Rupert Pupkin Speaks: Scream Factory - THE BATTERY on Blu-ray ""

Tuesday, September 16, 2014

Scream Factory - THE BATTERY on Blu-ray

THE BATTERY (2012; Jeremy Gardner)
Like a lot of horror movie fans, I've got a full-on case of zombie fatigue. I even burned out on THE WALKING DEAD early on in season two (though I know it gets better and I may jump back in at some point). The zombie genre is justifiably greatly maligned because there have been (& continue to be) so many mediocre to bad zombie movies made. Horror films in general have always been a cheap and easy thing to do and within that, zombie films are relatively straightforward in terms of ease of production. All you need is a little green makeup and some boarded up windows right? What if you crossed a zombie movie with David Gordon Green's ALL THE REAL GIRLS? That's kind of a little bit of what THE BATTERY is like. I know it can be annoying to reduce a movie to a combination of other existing things or styles, but I feel like this kind of shorthand is: a) fun to try to figure out and b) helpful in catching people's attention and perhaps piquing their interest in seeing a film they might not have been inclined to see before that. As I was saying to my son in regards to THE BATTERY, sometimes I like it when films show you the less exciting, more mundane bits of life that are often left out of the story. Early on in THE BATTERY there's a short scene of the two guys (Ben and Mickey) standing in a driveway, brushing their teeth. Now that's not a scene I've seen in too many zombie movies. In fact, it's not really fair to the film to call it a zombie movie. I mean, yes there are zombies in it, but THE BATTERY seems to me to be more of a mediation on loneliness and isolation. In a remarkably realized, low-key observational way, the movie lets us slowly get to know the two main characters and how they got to be where they are. It really is such a refreshing little film. The dialogue between the two guys feels quite real and grounded. They feel legitimately like two dudes who've been stuck together for a long time. They have a shared comradery, but they also have a tendency to get on each other's nerves. The movie subtly delves into the psychological toll that this situation would have on these two guys. My son (15) turned to me at one point whilst watching the film and said, "This movie is kinda depressing". I had to agree with him, but I pointed out that it's not the worst thing in the world to watch a depressing movie from time to time. I warner him at the outset that this movie wouldn't be like SHAUN OF THE DEAD (which he is a big big fan of) and that it may be a little more in line with THE WALKING DEAD (which he also likes). THE BATTERY is it's own thing though. It has humor, and scares and pathos. It is a very unique and excellent little movie. What's more remarkable is that it's all that it is and was made on a budget of around $6000. That's a damned miracle. It really hangs on the performances of writer/director Jeremy Gardner (who plays Ben in the film) and Adam Cronheim (who plays Mickey). The movie lives or dies by their interactions and they totally pull it off. There are some long dialogue scenes that could easily leave the actors out to dry if they weren't as capable as they are. I was quite impressed with the movie and you will be too.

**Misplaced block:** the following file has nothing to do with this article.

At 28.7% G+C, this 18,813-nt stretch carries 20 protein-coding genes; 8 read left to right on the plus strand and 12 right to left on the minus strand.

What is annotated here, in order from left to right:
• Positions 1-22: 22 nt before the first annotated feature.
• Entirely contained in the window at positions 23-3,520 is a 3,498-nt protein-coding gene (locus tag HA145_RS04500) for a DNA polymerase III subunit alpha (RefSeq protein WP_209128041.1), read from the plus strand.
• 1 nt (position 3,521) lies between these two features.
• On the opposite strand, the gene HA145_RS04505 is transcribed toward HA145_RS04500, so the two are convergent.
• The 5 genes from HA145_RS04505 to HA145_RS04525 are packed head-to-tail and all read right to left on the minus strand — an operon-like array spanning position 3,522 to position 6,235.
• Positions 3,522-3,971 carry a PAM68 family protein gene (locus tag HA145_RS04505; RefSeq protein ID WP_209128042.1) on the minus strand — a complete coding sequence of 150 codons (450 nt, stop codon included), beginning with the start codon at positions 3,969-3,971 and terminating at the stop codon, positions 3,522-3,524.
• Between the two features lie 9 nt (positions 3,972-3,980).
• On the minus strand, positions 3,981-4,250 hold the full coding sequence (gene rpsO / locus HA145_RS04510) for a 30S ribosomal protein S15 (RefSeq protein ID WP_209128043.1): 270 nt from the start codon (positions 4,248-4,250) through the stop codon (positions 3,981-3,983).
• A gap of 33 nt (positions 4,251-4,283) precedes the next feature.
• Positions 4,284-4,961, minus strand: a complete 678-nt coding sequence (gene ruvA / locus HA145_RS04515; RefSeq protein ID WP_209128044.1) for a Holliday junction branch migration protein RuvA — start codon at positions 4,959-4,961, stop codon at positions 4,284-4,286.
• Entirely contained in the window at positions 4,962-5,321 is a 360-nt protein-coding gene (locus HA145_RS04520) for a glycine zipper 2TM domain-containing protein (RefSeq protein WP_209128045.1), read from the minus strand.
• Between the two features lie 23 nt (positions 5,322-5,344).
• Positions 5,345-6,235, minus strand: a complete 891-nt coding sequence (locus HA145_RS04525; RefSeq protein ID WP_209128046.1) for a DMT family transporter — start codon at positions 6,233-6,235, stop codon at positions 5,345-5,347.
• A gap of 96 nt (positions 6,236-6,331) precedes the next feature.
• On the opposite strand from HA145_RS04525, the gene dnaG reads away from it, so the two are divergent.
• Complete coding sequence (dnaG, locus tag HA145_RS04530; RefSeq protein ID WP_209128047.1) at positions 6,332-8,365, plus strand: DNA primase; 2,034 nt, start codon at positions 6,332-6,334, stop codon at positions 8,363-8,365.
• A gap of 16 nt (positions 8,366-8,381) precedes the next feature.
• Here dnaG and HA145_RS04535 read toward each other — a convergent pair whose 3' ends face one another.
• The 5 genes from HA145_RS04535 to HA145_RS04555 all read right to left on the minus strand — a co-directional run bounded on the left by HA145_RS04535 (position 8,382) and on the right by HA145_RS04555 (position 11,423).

When I first heard the announcement that Scream Factory was bringing this film out on Blu-ray I was immediately excited by the idea. What a match made in heaven this is. I've certainly enjoyed the fact that Scream has not only dedicated themselves to putting out remarkable Blu-ray editions of horror cult classics and genre favorites, but they've also made a nice effort to put some new horror films out in the world via their brand and THE BATTERY is without question the best of these new movies. Along with their collaboration with longtime filmmaker Larry Fessenden on the Scream Factory release of his film BENEATH, this is my favorite new film from Scream. I am excited for more like these and I hope Scream will continue to be on the lookout for wonderfully talented people like Jeremy Gardner. I very much look forward to his next feature.

Special Features:
Included on this Blu-ray is one whopper of a nice supplement in the 90-minute making of documentary: TOOLS OF IGNORANCE (great title). Within the doc, Gardner remarks at one point that just prior to making THE BATTERY he had been devouring DVD special features and commentaries and he does his part to give back here to other young filmmakers with his insights (and those of his cast and crew) in both the doc and the commentary. Outside of being a solid film, this disc is a great resource for people who'd like to try to cheaply make a film themselves. Gardner details his process of creating the film, assembling his crew and dealing with various issues and mistakes throughout the course of the production. It's a neat little "film school in a box" type package.
-The Blu-ray also has an great audio commentary from Jeremy Gardner, Adam Cronheim and Director of Photography Christian Stella. It's recorded interestingly at a time when the three were unsure there would even be a DVD release of the film as a "just in case" kinda thing. It's a very neat track and is largely quite screen/scene specific. This is fascinating as the gents reveal much about how certain scenes were originally shot (and where) and how they came to change/adjust them to fit the movie as a whole. They made some cool choices based on what is said here and all of it adds to the learning experience one could take away from this Blu-ray.
-The disc also has a pretty funny outtake reel and a featurette on the music used in the film.

THE BATTERY on Blu-ray has a price point (about $15) that makes it an easy blind-buy for the curious horror fan and I cannot recommend it highly enough.
It can be purchased via Shout Factory, Amazon and elsewhere:

No comments: